The Brooks ID Leader Board is something that helps keep me motivated for some of these fast races.   While not at all my forte, the fast road courses produce much higher VDOT scores (*see VDOT explained below).  My rank on the Brooks ID leader board has become a favorite part of my racing.  While the trail marathons and ultra marathons don't score you much in points, the road races will rack up some valuable scores.  It's fun to get finished with a weekend competition and add my race data as soon as I can find some intraweb.  As of today, I'm hanging just inside the top 25 - right behind Shayna from AZ and just ahead of David from NE (he runs a sub-4 min. mile - just doesn't race too much, whereas Shayna has a little lower VDOT but has posted seven more races than I have).  It's just so fun.

From a Running Times article by Coach Jack Daniels PhD:

Instead of referring to this pseudo VO2 Max (the one based strictly on performance) as VO2 Max, we use the term "VDOT." VO2 Max is properly stated "V-dot-O2Max." By placing a dot over the V, we’re identifying the rate of oxygen uptake—that is, the volume of oxygen consumed per minute. We shortened V-dot-O2Max to VDOT. This way, each runner has a reference VDOT value: a single number that’s easy to work with when comparing performances. This system is also ideal for setting training intensities because intervals, threshold runs, and even easy long runs and marathon-pace runs are best performed at specific fractions (or percentages) of each runner’s VDOT.

Look what I found...

While building my race resume to re-apply for the Brooks ID program, I was searching for a photo from the Mike Hill Memorial Lakefest 10k that takes place every 4th of July weekend in Jamestown KY.   It's the pic of my son Lane and I seen above.  But, what else I found was a very nicely done video from the local telecom company down there in the Lake Cumberland area. So here it is - a nice wrap up to the little bit of blogging I've done, I thought you all would enjoy.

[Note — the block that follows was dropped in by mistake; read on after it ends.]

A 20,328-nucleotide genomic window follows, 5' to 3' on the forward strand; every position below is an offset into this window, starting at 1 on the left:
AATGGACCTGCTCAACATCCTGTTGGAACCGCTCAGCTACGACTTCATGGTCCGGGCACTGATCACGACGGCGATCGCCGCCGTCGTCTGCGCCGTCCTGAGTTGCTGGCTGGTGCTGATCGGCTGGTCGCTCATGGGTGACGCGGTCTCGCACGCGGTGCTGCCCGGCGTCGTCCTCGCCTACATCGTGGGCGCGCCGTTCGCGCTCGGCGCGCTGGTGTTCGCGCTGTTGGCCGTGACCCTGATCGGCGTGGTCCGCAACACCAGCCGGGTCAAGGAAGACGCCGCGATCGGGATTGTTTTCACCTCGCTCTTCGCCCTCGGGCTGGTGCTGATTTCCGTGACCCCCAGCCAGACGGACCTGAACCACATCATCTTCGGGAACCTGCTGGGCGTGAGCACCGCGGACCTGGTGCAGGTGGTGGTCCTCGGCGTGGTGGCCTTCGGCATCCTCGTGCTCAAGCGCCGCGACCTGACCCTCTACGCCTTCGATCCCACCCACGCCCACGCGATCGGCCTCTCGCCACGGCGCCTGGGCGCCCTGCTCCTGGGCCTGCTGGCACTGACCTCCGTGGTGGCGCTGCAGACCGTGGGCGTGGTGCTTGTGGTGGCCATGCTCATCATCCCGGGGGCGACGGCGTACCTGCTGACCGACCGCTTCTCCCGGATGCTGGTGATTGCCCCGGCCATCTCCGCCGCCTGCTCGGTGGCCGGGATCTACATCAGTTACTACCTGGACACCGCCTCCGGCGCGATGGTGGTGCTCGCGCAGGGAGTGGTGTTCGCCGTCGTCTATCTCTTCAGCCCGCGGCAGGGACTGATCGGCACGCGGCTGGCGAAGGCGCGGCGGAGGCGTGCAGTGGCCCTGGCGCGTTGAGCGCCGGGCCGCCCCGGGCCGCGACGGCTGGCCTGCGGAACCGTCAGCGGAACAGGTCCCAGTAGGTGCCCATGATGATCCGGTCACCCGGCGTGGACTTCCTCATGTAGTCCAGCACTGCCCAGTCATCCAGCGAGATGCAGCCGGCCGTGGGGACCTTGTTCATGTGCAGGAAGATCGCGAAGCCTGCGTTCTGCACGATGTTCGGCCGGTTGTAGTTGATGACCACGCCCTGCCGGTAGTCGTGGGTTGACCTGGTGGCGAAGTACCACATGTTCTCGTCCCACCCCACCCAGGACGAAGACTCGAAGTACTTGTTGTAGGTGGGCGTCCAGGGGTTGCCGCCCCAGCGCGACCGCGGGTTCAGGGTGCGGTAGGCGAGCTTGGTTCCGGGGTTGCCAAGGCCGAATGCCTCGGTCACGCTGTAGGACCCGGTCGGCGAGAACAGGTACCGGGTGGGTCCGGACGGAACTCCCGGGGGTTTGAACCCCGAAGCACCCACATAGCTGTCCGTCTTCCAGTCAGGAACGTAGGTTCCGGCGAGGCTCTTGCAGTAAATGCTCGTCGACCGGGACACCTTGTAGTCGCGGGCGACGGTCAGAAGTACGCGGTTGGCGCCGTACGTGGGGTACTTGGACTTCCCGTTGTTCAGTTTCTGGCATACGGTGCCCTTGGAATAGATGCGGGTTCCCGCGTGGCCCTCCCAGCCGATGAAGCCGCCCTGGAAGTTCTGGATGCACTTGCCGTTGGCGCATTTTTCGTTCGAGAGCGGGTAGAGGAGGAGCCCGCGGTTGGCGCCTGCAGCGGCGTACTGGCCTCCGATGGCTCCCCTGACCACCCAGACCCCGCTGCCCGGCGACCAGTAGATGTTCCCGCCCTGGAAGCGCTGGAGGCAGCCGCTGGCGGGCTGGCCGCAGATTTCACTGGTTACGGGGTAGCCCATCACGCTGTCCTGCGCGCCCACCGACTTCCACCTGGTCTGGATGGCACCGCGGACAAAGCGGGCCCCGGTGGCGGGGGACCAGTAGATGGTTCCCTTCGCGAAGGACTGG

Look at time :12 - :20 - Lane winning the kids race.
3:37 - 3:50 - me finishing.
6:23 - 8:34 - me being interviewed post-race.

Wednesday, November 7, 2012


Good evening all.  I'm writing this post minus two wisdom teeth, following a quick trip to Lake Cumberland to deliver my mother from L'ville International to my grandparents' house at Lake Cumberland, and, what seems like so long ago, a Regional Championship weekend.  With a little time to reflect, the Regional Championship results have taken on even more meaning.  It's about what it means to the program as a whole, it's about what it means to each individual member of this team, and it's what it means to the TNHS community.  I witnessed a program ascend to prominence in its first year of competition much to the surprise of those that know high school running in Kentucky.  I had the opportunity to cheer on amazing triumphs and to share in some of the hardest heartaches.  And, I saw the TNHS community represented by 15 of the most amazing young people that I've ever had the opportunity to work with.  Special congrats to the boys team (who PR'd across the board - seven out of seven!) and ran 3rd (narrowly missing 2nd - 3 points!) and qualified for the State Championships.  And, to Sadie Middleton who laid it all on the line, suffered through a self-imposed blistering pace, and qualified herself for the State Championships with a huge PR - you rocked it!